Santa Ana Winds Continue to Fuel Southern California Wildfires

By | October 24, 2007

Major fires continue to burn in Southern California, in some cases fueling new fires. There are currently 15 fires burning 414,013 acres, according to the National Interagency Fire Center. The large number of separate fires has effectively diluted fire suppression activities and firefighters have thus far been largely ineffective in containing them. High Santa Ana winds, low humidity and high temperatures continue to fuel advancing flames, according to AIR Worldwide.

As of Tuesday afternoon, these blazes, which number more than a dozen and are burning in seven counties, had destroyed nearly 1,500 homes and businesses, forced some 300,000 residents to evacuate their homes, and burned approximately 260,000 acres — more than 400 square miles.

The U.S. Department of Homeland Security’s (DHS) Federal Emergency Management Agency (FEMA) said it is mobilizing federal resources and assets in coordination with the state of California and other federal agencies. DHS Secretary Michael Chertoff and FEMA Administrator David Paulison traveled to the affected area yesterday to meet with state officials and asses the federal response to the wildfires. President George W. Bush is expected to visit the area on Thursday.

In addressing his Cabinet this morning, Bush said the following: “Looking forward to going out to California tomorrow. We’ll continue to make sure that our efforts are coordinated, that we are responsive to the needs and people. And most importantly, I want the people in Southern California to know that Americans all across this land care deeply about them, we’re concerned about their safety, we’re concerned about their property, and we offer our prayers and hopes that all will turn out fine in the end. In the meantime, they can rest assured that the federal government will do everything we can to help put out these fires.”

“Our priority is to support federal, state and local responders in critical life saving and life sustaining missions that protect people from the multiple wildfires,” said FEMA’s Paulison. “We have many resources on the ground and are deploying additional assets to assist the thousands who are displaced from their homes as a result of the fires.”

As of press time, San Diego County faces the most severe conditions. More than 250,000 residents there have been evacuated, some 10,000 of them to Qualcomm Stadium. In northern San Diego, the Witch Fire has destroyed 600 homes and businesses and threatens nearly 7,000 buildings in its path. It is moving quickly westward on a 20 mile path from its rural origins near Ramona, Calif., to the more populated San Diego city limits.

Elsewhere in San Diego, the Rice Fire in Fallbrook has destroyed 500 residences. The Harris Fire, which has already burned 200 homes, threatens 2,000 more, as well as 500 commercial properties. Officials worry that the Harris Fire will spread to San Miguel Mountain, the site of important communication towers. They also fear that spreading flames will advance from their current position, inland along the mountains, to the Pacific Ocean.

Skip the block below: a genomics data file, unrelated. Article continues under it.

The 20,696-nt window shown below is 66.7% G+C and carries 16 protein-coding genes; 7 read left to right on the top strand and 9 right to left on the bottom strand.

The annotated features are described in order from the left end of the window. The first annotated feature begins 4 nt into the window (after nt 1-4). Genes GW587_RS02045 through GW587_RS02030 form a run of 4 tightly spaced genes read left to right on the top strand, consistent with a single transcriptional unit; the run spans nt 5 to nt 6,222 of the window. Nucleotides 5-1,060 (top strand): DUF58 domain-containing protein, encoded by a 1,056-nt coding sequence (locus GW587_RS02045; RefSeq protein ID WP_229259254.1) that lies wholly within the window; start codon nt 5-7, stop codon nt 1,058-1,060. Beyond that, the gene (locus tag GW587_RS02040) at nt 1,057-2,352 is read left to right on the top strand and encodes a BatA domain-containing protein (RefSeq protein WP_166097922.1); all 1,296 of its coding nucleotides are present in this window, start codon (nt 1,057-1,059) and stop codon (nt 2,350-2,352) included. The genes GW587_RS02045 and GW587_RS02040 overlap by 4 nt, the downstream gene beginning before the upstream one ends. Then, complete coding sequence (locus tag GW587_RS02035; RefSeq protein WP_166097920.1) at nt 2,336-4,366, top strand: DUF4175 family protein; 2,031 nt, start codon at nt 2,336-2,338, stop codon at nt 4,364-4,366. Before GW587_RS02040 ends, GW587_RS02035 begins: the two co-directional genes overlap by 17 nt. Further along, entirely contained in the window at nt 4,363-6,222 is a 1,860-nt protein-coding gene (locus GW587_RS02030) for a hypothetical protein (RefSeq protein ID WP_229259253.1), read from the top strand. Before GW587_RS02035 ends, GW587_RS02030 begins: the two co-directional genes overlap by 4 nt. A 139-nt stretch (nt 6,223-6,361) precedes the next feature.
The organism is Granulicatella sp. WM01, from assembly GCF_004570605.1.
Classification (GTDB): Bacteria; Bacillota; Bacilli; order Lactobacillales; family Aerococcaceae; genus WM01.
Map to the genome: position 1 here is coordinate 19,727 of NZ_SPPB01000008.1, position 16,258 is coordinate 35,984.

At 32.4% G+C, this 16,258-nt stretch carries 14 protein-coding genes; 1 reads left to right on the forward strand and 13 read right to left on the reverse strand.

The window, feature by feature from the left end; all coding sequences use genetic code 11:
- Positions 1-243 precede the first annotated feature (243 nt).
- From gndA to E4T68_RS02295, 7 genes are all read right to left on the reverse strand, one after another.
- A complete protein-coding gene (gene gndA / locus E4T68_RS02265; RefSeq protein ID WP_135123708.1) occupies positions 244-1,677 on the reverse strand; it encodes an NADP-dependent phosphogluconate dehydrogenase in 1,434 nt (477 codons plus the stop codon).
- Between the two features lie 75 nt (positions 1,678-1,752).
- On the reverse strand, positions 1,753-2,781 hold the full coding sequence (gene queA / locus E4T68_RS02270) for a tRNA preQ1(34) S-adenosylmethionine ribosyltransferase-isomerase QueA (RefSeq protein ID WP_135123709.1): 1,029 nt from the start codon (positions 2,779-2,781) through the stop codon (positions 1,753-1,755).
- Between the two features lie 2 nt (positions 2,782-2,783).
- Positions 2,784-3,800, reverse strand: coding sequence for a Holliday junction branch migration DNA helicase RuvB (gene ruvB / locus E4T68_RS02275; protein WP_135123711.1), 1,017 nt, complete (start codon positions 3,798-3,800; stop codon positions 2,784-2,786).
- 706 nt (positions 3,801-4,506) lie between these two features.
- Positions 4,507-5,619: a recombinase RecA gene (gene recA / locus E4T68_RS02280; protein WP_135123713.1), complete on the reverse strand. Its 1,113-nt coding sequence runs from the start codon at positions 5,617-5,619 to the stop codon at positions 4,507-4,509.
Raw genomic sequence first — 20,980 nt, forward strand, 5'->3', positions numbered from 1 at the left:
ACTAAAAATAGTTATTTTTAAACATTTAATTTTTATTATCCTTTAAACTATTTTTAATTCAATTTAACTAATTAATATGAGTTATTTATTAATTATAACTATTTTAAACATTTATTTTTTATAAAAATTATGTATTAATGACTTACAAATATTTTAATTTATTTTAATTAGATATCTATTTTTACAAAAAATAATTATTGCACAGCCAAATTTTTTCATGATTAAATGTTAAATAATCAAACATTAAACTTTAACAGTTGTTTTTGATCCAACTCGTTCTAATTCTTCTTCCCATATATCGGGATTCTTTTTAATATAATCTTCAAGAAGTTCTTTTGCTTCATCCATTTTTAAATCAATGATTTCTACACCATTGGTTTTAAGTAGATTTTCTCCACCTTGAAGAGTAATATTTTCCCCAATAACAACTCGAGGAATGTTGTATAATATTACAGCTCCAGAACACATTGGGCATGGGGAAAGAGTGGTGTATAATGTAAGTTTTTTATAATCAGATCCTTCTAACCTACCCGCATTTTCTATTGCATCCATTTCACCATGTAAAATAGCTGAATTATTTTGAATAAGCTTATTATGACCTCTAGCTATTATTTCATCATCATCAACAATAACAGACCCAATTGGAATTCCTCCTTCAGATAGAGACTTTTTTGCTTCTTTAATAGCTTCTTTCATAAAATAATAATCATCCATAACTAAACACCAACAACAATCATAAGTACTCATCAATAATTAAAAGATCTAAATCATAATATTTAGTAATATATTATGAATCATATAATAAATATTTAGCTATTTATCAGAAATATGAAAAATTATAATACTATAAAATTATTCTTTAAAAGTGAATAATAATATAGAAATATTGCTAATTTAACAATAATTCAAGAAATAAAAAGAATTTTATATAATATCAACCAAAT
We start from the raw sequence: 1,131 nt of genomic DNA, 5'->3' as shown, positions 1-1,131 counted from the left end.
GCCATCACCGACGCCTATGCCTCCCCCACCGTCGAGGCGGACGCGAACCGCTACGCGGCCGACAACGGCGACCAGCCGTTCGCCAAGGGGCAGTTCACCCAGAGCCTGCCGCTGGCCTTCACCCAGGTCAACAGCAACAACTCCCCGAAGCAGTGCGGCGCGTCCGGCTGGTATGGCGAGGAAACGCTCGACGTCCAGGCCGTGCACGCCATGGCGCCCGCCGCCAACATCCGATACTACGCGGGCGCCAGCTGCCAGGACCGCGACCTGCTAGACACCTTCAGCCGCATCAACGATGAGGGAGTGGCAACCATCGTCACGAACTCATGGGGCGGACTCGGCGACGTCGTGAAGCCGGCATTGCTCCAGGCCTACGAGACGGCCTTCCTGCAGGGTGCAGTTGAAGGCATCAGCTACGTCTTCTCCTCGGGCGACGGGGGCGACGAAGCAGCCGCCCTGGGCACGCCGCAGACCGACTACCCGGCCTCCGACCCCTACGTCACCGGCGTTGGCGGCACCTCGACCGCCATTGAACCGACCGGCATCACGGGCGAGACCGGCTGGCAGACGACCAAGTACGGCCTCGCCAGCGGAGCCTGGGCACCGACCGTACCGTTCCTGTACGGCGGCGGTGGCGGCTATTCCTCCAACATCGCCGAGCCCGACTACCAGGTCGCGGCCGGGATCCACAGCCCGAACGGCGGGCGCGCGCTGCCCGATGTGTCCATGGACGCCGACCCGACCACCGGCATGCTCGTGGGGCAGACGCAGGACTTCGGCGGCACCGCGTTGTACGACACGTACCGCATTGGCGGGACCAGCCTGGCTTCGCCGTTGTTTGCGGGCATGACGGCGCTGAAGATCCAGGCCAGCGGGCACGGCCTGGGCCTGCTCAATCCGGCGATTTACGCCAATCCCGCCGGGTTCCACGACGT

Major fires are also burning in Los Angeles County, where some 2,900 firefighters have made minimal headway containing them. And new fires are cropping up. Early Tuesday, officials reported a fresh fire on the La Jolla Indian Reservation. It has consumed 1,000 acres, destroyed several structures and forced the evacuation of more than 1,500 people.

“With more than 1,000 homes destroyed so far, the fires of 2007 are not yet as severe as those of 2003, when the Cedar Fire alone destroyed more than 2,200 homes and resulted in insured losses estimated at $1.2 billion,” said Glen Daraskevich, vice president of research and modeling at AIR Worldwide. “However, many of the current fires burn unabated and the potential exists to exceed the Cedar Fire both in terms of the number of structures destroyed and total insured losses.”

The following wildfires have yet to be contained, as tallied by AIR Worldwide:
*Harris Fire in San Diego County
-Burned 70,000 acres
-Destroyed 200 homes
-Threatens 2,000 homes and 500 commercial properties
-Evacuated 3,000 people

*Rice Fire in San Diego County
-Burned 6,100 acres
-Destroyed 500 homes
-Threatens 2,500 homes
-Evacuated the town of Fallbrook

*Witch Fire in San Diego County
-Burned 164,000 acres
-Destroyed 500 homes, 100 commercial properties, and 50 outbuildings
-Threatens 5,000 homes, 1,500 commercial properties, and 300 outbuildings
-Highway 67 is closed from Poway to Ramona

*Buckweed Fire in Los Angeles County
-Burned 37,800 acres
-Destroyed 15 homes, 22 vehicles, and 17 outbuildings
-Threatens 55,000 homes in Santa Clarita and surrounding communities
-Evacuated 15,000 residents

*Magic Fire in Los Angeles County
-Burned 1,200 acres
-Threatens 900 homes

*Ranch Fire in Los Angeles County
-Burned 54,500 acres
-Destroyed 3 homes and 4 outbuildings
-Threatens 500 residences, 50 commercial properties, and 50 outbuildings

*Canyon Fire, Malibu in Los Angeles County
-Burned 3,800 acres
-Destroyed 6 homes and 2 businesses
-Threatens 600 homes, 200 commercial buildings, and 100 outbuildings
-Evacuated 500 homes

*Grass Valley Fire, Lake Arrowhead in San Bernardino County
-Burned 300 acres
-Destroyed 100 homes
-Threatens 1,500 homes

*Slide Fire in San Bernardino County
-Burned 1,500 acres
-Destroyed 20 homes
-Threatens 400 homes

*Santiago Fire in Orange County
-Burned 15,300 acres
-Destroyed 8 outbuildings
-Threatens 3,500 homes and 150 commercial properties

Sources: FEMA, White House, AIR Worldwide

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